(Invited) Micro Fuel Cells: Can We Apply Them to a Successful Market?

Tuesday, 7 October 2014: 10:45
Sunrise, 2nd Floor, Galactic Ballroom 7 (Moon Palace Resort)
J. P. Esquivel (Department of Bioengineering, University of Washington, Instituto Microelectrónica de Barcelona (IMB-CNM-CSIC)), F. J. Del Campo (Instituto Microelectrónica de Barcelona (IMB-CNM-CSIC)), J. L. Gomez de la Fuente, S. Rojas (Instituto de Catálisis y Petroleoquímica (ICP-CSIC)), and N. Sabate (Instituto Microelectrónica de Barcelona (IMB-CNM-CSIC))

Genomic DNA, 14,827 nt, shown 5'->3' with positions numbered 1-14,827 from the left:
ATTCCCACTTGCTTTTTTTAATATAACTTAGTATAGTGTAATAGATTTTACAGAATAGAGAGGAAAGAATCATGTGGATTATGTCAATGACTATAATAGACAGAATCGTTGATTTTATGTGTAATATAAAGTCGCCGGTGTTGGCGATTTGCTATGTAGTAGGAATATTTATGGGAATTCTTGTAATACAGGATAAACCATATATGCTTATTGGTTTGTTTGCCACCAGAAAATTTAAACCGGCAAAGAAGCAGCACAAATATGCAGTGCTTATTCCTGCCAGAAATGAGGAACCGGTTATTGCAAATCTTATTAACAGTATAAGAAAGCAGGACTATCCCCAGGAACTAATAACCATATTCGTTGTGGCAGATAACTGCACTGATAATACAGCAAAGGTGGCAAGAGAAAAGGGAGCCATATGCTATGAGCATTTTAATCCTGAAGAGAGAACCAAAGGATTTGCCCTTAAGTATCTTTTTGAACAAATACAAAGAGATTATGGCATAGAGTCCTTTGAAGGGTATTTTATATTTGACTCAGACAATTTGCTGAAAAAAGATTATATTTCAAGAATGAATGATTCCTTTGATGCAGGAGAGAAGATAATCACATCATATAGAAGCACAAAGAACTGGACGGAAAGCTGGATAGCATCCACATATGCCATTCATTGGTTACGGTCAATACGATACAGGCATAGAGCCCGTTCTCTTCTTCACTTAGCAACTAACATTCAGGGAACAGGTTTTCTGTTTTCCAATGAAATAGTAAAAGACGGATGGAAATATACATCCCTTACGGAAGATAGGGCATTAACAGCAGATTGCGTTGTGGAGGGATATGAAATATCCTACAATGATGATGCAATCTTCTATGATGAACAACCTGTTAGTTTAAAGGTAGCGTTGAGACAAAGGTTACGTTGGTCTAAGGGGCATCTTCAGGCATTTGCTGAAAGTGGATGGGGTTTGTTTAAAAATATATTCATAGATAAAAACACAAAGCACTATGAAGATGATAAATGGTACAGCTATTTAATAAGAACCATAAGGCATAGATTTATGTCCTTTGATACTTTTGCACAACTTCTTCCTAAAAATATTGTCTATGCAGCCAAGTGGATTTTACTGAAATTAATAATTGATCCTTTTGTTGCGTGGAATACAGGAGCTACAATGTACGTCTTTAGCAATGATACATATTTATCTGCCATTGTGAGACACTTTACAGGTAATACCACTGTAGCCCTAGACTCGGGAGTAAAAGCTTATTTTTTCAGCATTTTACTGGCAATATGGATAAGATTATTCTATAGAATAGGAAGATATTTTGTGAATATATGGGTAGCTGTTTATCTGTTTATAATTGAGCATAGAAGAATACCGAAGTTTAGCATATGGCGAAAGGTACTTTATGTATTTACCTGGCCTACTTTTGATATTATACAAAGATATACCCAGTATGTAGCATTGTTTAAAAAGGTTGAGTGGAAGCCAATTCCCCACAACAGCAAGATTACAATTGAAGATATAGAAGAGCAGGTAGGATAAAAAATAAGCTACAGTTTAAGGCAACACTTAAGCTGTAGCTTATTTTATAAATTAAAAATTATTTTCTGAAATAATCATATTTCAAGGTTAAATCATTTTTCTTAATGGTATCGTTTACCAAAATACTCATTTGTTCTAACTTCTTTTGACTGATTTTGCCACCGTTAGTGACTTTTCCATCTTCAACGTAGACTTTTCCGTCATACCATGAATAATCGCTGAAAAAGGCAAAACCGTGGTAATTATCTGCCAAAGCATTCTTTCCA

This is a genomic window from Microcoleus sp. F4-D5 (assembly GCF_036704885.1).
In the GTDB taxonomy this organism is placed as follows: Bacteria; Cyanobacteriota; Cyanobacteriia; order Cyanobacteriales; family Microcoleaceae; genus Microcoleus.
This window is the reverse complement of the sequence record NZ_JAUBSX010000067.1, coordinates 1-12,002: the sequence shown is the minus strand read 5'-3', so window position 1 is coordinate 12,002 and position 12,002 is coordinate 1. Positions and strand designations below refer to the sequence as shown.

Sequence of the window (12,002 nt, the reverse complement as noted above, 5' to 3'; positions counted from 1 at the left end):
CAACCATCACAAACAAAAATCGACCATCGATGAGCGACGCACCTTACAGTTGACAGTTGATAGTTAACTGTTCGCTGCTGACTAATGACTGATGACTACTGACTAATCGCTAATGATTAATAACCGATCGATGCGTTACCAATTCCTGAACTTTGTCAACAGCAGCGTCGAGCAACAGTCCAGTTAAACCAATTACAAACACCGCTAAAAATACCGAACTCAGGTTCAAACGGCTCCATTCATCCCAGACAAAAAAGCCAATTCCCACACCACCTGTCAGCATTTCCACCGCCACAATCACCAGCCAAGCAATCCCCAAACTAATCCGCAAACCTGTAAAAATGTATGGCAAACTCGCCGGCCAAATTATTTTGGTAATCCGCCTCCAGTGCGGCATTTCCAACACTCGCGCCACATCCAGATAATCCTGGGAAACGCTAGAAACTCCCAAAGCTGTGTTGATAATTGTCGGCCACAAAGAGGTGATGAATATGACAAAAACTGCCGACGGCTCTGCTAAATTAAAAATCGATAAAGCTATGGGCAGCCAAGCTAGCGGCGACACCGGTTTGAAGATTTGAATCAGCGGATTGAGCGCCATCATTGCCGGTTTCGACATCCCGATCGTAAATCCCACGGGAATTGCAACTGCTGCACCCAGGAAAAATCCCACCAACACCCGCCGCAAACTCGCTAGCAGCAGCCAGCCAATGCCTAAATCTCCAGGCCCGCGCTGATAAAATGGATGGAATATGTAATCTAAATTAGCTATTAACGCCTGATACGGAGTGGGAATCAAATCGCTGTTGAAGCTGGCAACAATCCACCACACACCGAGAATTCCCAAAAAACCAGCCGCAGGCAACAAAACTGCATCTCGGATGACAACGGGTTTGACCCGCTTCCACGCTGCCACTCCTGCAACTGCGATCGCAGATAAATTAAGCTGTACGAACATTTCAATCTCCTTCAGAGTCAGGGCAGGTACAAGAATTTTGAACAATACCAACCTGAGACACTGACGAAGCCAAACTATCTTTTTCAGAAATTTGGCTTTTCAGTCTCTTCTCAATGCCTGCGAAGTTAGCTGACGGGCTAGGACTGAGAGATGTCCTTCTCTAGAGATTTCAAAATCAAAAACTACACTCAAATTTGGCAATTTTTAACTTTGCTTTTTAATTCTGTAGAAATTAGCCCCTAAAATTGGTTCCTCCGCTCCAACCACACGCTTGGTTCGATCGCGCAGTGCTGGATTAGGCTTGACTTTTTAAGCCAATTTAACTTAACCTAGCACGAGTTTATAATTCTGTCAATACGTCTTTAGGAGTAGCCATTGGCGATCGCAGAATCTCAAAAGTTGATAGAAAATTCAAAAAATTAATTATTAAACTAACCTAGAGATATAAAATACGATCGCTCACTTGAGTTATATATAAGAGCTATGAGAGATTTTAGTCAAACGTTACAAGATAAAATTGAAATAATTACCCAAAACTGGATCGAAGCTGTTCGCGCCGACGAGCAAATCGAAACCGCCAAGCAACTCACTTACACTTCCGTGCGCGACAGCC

Fuel cells convert chemical energy into electrical energy. Their high energy density together with the possibility to operate at room temperature using liquid fuels identified them as potentially suitable for portable applications more than a decade ago. Despite their promising capabilities, they have failed to oust lithium batteries from the consumer electronics market: batteries have successfully evolved into tiny packages that are very easy to use, rechargeable and that can meet the power demands of current portable appliances. In contrast, fuel cells have to be fed with a liquid fuel and require an ion-conducting membrane that prevents mixing of oxidant and reducing species, which has to be permanently hydrated to ensure optimal performance. The complexity associated to the use of this membrane was overcome some years ago with the development of the so-called microfluidic fuel cells, in which the separation of reactants is achieved by forcing them to flow in parallel in a microfluidic channel at low Reynolds numbers. Microfluidic fuel cells yield significant amounts of energy with a very simple architecture. In her presentation, Dr. Sabaté will talk about what are the challenges and opportunities for micro fuel cells to find a market niche where they can take advantage over other miniaturised power sources.